The Center to Advance Palliative Care (CAPC) is starting its 20th anniversary year with a campaign aimed at creating a tipping point in the improvement of care quality delivered to millions of Americans living with a serious illness.
“People living with a serious illness such as cancer, CHF, COPD, Parkinson’s, and more, experience all the associated burdens of illness, including worry, pain and other symptoms, and caregiver distress,” said Diane E. Meier, MD, director of the Center to Advance Palliative Care. “Despite the rapid growth of palliative care, which is specialized medical care focused on relief of the symptoms and stress of serious illness, most people who need palliative care don’t get it.”
To close this gap, the Center to Advance Palliative Care has started a five-year national effort – Project Tipping Point – to expand patient access to the principles and practices of palliative care. The new campaign will focus on 1) increasing access to quality palliative care services across the full continuum of care ─ in the hospital, at home, in office practices, and in long term care settings; and 2) enhancing knowledge and skill, in complex pain and symptom management and doctor/patient/family communication, among all other specialties and disciplines.
“The long-term relationship between doctor and patient is the essential element for high quality health care, as it enables the trust necessary for shared decision-making. Patients expect their clinicians to understand what matters most to them, to explain what to expect and the pros and cons of the different treatment options, to support decisions that are matched to realistic and achievable goals, and to control their symptoms over the long course of illness. Most of these skills have not been part of nursing or medical education,” said Meier.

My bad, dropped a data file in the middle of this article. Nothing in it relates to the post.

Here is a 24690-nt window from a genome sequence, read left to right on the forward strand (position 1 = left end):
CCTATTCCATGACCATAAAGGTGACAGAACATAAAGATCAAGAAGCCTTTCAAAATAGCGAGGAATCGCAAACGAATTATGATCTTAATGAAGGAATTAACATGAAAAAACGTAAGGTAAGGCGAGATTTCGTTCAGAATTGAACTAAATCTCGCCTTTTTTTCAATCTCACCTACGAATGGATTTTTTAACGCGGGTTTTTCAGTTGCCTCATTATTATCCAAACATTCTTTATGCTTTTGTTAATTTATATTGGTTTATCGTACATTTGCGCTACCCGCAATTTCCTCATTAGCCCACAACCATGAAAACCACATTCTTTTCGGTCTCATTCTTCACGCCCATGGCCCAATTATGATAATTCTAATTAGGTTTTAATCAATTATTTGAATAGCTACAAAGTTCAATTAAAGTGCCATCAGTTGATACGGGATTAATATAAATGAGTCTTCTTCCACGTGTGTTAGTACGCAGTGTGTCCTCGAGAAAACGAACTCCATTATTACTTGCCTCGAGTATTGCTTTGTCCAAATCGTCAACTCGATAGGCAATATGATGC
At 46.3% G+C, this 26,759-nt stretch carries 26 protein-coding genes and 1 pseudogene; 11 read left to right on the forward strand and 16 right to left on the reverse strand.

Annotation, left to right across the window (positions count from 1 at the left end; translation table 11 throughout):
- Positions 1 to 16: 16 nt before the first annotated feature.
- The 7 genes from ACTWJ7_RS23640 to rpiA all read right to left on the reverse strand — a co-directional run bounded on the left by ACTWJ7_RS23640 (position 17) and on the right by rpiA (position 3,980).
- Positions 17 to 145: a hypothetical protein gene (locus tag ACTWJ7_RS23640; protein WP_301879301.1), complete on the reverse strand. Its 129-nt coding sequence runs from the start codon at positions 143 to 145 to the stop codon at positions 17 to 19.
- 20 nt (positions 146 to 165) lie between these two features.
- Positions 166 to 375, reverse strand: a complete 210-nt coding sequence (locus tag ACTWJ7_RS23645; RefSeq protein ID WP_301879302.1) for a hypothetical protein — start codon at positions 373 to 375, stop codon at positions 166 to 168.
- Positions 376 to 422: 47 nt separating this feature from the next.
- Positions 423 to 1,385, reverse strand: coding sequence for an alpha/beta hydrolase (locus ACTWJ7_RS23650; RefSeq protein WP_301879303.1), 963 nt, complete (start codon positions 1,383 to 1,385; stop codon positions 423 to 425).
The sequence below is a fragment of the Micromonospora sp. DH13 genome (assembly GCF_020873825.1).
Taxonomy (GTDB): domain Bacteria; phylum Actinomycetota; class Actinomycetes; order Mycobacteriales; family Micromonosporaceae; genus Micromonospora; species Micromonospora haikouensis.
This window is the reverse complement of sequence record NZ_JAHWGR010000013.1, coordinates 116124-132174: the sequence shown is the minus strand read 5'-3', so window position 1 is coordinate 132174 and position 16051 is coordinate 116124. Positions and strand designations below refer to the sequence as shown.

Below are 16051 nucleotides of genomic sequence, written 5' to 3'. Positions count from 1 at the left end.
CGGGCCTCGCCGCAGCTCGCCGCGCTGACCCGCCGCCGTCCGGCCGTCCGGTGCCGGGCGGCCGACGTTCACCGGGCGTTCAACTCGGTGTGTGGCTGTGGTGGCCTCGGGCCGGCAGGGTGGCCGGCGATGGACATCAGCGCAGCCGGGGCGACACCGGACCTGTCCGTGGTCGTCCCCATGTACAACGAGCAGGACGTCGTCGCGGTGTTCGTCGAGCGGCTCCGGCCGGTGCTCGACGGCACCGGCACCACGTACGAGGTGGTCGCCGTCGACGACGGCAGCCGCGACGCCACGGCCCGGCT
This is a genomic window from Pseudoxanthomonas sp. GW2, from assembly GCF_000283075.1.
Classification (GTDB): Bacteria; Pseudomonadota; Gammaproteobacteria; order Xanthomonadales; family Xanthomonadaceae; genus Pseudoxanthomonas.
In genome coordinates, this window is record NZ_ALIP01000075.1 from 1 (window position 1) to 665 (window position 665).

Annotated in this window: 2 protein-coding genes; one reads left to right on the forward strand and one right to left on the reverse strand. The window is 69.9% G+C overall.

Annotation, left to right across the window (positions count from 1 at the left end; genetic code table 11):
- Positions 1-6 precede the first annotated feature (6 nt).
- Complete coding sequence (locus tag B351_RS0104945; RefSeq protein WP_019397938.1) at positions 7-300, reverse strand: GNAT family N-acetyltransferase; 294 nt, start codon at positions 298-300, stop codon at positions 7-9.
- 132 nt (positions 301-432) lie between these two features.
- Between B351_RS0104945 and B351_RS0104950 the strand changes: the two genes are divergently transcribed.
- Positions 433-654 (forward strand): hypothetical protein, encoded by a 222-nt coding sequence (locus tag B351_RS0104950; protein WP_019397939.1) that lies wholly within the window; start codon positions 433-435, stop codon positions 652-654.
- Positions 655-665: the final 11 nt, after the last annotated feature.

- High-quality communication between [clinician] caregivers and patients has the largest impact on reducing hospital readmissions. Results indicate that a hospital would, on average, reduce its readmission rate by 5% if it were to prioritize communication with the patients in addition to complying with evidence-based standards of care
- While 29% of physicians report having had some level of training in communication about goals of care, nearly half (46%) admit that they are unsure about what to say.
- The Institute of Medicine (IOM) concluded in 2015 that communication training was a critical–and missing–element in improving the experience of patients with serious illness, and their families.
- Proactive management of physical symptoms like pain results in substantial improvement in quality of life, function, and reduced hospitalization.
To kick off the campaign, CAPC is also launching the Tipping Point Challenge, a competition to catalyze the spread of knowledge and skills among palliative care specialists and non-palliative care specialists alike. The skills include those that are most critical to caring for patients with serious illness, such as patient communication and pain and symptom management.
Taking place from January 10-December 31, 2019, the goal of the Challenge is to create a tipping point within its member organizations, and throughout the nation – a critical mass beyond which change cannot be stopped.
The Center to Advance Palliative Care (CAPC) is a national, nonprofit organization dedicated to increasing the availability of quality health care for people living with serious illness. It provides health care professionals and organizations with the training, tools, technical assistance, and metrics necessary to redesign care systems that effectively meet this need. CAPC is part of the Icahn School of Medicine at Mount Sinai, in New York City. To learn more about CAPC and the Project Tipping Point campaign, visit capc.org.